My impulse is, has always been, to not feel good about achieving my goal. Which isn't to say that this wasn't a significant goal; I have long been terrified of the process of applying for jobs, and every time I submit an application it is through an immense amount of effort and will-power to overcome my fears. While it is true that as I get more practice, the actual work involved in applying--tracking down jobs, editing cover letters, choosing which version of my resume to send--is getting easier, it is also true that the fears I have around applying, and perhaps more fundamentally, getting a job, have been very strong. I have a deep fear of not being able to make myself do work, of ending up so miserable in a job that I am paralyzed; this fear is, unfortunately, the result of experiences such as at my last job working for a bankruptcy lawyer where I was having extreme difficulty just making it through the day by the time I quit. (I will also note that the circumstances in that office were particularly difficult for me because I found the practices of my boss to be unethical and had a very hard time supporting such actions with my work.) When I get depressed, I get slow, I get unmotivated, I get stuck; and I am absolutely and utterly terrified of becoming stuck and depressed in a new job.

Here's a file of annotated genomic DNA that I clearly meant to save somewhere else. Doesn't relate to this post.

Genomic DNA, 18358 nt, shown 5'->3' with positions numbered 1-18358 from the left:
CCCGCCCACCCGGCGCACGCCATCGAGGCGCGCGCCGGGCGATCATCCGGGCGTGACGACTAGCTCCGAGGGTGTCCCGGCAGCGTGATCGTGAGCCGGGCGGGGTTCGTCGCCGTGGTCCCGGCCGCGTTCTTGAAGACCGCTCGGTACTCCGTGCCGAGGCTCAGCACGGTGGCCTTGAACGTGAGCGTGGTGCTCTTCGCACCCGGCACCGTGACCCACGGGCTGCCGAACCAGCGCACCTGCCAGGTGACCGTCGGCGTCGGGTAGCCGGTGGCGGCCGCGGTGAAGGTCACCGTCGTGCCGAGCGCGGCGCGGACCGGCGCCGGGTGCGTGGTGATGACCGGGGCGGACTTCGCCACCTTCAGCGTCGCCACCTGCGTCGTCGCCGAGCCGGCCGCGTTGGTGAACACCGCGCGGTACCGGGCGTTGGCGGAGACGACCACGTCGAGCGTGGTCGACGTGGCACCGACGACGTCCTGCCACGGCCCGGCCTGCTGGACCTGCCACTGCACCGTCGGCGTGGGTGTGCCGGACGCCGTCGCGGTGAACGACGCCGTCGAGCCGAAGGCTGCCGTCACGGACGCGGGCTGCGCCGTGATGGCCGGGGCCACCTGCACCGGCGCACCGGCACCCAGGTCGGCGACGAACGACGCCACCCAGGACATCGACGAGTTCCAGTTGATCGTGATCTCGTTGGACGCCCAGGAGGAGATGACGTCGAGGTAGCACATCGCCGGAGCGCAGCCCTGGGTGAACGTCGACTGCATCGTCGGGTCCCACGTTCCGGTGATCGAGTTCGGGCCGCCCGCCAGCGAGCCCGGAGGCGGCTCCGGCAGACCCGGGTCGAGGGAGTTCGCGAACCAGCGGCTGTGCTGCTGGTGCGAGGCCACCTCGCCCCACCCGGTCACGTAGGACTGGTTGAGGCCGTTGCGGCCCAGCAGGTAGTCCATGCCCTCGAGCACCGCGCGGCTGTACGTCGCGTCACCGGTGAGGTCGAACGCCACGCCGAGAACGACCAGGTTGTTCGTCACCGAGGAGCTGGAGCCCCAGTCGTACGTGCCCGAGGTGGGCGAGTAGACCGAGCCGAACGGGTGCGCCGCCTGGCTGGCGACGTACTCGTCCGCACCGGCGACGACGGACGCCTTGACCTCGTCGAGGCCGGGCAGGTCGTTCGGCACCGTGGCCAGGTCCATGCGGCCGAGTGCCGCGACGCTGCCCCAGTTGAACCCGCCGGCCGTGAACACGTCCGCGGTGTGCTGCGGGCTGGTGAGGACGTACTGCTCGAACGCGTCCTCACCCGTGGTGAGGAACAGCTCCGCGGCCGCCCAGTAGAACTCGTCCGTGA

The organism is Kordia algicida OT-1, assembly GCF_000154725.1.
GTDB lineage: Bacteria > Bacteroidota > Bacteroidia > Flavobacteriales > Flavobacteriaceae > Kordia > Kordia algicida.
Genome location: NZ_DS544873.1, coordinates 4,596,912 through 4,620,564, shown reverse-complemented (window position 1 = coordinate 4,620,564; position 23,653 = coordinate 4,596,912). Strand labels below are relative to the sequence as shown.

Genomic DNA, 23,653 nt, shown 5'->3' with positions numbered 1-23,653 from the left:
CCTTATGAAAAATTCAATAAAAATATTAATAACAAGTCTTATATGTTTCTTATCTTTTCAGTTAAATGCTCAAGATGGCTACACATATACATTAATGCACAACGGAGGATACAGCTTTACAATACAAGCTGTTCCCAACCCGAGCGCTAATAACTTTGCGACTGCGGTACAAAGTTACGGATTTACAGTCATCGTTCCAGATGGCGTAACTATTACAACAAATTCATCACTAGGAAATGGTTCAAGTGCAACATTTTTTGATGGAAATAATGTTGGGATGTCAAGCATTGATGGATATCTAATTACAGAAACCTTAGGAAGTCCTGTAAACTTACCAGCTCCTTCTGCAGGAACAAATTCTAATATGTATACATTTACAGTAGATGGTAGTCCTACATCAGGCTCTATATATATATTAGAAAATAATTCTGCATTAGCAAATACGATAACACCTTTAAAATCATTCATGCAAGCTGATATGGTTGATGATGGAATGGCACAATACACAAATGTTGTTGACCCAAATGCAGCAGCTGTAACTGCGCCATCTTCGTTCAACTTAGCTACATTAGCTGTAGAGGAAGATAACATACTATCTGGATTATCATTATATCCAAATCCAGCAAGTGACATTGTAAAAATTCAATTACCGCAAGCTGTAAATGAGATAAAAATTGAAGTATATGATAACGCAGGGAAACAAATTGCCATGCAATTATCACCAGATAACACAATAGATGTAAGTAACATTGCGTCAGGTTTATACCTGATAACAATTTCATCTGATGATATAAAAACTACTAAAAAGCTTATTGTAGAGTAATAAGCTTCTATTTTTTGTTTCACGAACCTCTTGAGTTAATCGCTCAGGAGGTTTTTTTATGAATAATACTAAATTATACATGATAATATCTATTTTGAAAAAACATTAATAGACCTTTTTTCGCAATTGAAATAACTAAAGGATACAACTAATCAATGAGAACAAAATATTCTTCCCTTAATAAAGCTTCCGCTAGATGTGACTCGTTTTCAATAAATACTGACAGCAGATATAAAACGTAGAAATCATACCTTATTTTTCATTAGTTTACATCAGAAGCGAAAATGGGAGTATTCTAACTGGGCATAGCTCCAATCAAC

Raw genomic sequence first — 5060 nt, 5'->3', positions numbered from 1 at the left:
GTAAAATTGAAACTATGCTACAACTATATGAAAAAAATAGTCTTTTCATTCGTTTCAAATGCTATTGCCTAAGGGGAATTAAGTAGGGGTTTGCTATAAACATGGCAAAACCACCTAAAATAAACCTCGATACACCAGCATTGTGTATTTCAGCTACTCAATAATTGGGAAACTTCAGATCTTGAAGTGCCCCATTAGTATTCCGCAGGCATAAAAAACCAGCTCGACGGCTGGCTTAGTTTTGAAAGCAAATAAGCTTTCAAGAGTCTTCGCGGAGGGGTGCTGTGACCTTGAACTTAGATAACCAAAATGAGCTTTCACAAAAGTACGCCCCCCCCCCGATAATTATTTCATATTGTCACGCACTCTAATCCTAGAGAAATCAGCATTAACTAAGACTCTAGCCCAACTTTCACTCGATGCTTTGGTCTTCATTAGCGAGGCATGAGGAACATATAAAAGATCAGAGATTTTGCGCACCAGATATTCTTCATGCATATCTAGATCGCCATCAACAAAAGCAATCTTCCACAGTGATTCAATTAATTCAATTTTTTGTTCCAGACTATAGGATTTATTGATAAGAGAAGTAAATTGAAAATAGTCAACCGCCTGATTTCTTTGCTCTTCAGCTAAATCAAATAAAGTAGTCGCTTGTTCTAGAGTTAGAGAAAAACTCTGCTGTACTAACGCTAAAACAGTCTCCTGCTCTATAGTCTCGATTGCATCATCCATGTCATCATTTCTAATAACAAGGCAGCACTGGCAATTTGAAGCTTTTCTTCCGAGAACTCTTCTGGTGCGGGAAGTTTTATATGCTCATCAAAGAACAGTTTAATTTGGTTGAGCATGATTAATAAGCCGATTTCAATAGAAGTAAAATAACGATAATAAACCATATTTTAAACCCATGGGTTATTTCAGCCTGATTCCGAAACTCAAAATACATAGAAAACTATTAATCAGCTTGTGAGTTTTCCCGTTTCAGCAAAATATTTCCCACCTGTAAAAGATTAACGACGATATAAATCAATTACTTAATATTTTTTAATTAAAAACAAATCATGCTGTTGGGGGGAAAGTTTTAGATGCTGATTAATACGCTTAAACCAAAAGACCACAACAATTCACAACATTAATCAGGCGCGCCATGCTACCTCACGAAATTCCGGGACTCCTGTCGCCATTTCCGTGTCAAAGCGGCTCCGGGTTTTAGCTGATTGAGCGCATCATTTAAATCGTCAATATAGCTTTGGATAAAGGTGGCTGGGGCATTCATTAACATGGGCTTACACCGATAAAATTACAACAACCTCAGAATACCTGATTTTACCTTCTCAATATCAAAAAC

Feeling stuck doesn't just have to do with job-related work; it also has to do with the basic work of living--being able to make myself do my chores, cook food, do laundry, exercise, and so on and so forth. I am currently not in that kind of place (at least not overall), but I have lived through periods where I felt like I was so down that I had no control over my actions because I could not trust at all my ability to follow through on my commitments to myself. It is incredibly scary (and guilt-inducing) to feel unable to force yourself to do what needs to be done. And the ultimate version of this fear, for me, is the version where I am at a job and cannot do what needs to be done in my job. Add into this scenario the uncontrollable welling up of deep sadness and a boatload of guilt over my inadequate performance, and I'm looking at a really awful situation.

So the idea of working is scary to me. Thus applying for jobs is hard; not because writing cover letters is hard (I've got that pretty well down), but because the process brings up intense fears for me.